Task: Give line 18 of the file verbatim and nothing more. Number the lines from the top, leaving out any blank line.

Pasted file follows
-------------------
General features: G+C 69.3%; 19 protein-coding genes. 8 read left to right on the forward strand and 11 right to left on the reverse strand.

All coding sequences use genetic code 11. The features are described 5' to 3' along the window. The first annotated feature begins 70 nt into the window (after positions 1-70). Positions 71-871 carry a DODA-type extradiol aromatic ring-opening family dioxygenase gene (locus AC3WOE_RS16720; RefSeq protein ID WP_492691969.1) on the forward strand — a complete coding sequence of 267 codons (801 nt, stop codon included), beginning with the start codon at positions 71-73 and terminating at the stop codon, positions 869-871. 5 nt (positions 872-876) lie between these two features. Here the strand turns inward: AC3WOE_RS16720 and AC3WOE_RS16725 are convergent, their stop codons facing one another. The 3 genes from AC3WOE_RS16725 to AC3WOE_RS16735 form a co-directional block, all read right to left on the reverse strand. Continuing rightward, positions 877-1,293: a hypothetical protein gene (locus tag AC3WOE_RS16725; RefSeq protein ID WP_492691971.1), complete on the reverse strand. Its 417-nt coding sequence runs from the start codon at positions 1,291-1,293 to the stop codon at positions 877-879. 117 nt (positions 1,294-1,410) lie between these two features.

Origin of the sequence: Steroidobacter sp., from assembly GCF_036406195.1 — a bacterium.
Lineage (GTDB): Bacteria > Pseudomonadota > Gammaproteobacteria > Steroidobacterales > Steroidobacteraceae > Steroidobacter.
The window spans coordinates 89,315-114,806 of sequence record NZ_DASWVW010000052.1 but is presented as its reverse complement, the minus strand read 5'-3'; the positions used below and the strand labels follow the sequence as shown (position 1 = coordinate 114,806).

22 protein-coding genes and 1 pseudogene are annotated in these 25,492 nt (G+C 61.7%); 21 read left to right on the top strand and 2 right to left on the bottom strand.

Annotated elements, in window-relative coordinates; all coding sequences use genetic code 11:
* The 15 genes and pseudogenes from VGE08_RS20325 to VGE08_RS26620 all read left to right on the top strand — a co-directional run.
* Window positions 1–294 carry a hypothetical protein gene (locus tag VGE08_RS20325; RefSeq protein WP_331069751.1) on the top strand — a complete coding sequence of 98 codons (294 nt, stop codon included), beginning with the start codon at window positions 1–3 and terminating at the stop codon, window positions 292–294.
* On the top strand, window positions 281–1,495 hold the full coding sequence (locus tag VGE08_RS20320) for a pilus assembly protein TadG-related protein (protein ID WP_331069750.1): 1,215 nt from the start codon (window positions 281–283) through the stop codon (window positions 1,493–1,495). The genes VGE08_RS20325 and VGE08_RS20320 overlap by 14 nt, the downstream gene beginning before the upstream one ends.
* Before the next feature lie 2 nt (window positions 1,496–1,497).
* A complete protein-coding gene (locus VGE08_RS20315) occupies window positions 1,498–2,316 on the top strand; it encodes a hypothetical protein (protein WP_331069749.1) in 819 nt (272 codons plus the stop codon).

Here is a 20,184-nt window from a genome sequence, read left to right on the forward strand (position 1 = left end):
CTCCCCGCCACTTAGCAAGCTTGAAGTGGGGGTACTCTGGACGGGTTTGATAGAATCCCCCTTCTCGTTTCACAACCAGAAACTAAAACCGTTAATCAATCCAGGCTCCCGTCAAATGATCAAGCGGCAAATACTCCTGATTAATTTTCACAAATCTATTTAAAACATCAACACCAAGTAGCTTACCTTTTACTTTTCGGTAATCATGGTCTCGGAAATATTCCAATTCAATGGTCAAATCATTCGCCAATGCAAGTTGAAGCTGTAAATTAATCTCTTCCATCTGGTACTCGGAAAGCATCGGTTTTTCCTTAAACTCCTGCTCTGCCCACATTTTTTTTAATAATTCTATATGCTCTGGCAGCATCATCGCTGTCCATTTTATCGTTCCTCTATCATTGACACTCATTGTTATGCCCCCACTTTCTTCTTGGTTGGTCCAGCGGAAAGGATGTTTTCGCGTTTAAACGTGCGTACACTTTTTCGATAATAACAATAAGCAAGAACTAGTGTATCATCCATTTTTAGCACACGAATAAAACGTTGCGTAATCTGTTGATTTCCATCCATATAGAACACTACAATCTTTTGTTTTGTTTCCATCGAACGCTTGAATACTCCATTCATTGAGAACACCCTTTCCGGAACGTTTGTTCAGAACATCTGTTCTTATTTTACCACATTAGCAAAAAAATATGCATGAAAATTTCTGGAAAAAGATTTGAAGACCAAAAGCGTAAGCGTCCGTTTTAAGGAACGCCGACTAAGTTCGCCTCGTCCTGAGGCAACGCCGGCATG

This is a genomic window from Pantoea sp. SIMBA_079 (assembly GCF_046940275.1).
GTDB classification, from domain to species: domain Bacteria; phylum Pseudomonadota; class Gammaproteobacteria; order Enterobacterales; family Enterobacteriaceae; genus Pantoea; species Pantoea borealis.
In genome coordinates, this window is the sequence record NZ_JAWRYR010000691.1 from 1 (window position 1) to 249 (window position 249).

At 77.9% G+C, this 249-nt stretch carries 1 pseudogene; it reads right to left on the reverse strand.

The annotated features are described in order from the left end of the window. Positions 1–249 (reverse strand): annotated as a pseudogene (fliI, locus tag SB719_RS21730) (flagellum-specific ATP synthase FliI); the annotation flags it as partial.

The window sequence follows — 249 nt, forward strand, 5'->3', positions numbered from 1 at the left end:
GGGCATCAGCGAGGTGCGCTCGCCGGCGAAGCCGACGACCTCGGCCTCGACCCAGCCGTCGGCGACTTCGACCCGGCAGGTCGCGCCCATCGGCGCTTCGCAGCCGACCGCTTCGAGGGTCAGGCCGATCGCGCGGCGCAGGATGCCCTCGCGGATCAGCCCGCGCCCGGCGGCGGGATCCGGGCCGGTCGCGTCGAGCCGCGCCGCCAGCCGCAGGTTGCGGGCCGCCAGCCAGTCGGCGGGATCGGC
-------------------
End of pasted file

At 77.9% G+C, this 249-nt stretch carries 1 pseudogene; it reads right to left on the reverse strand.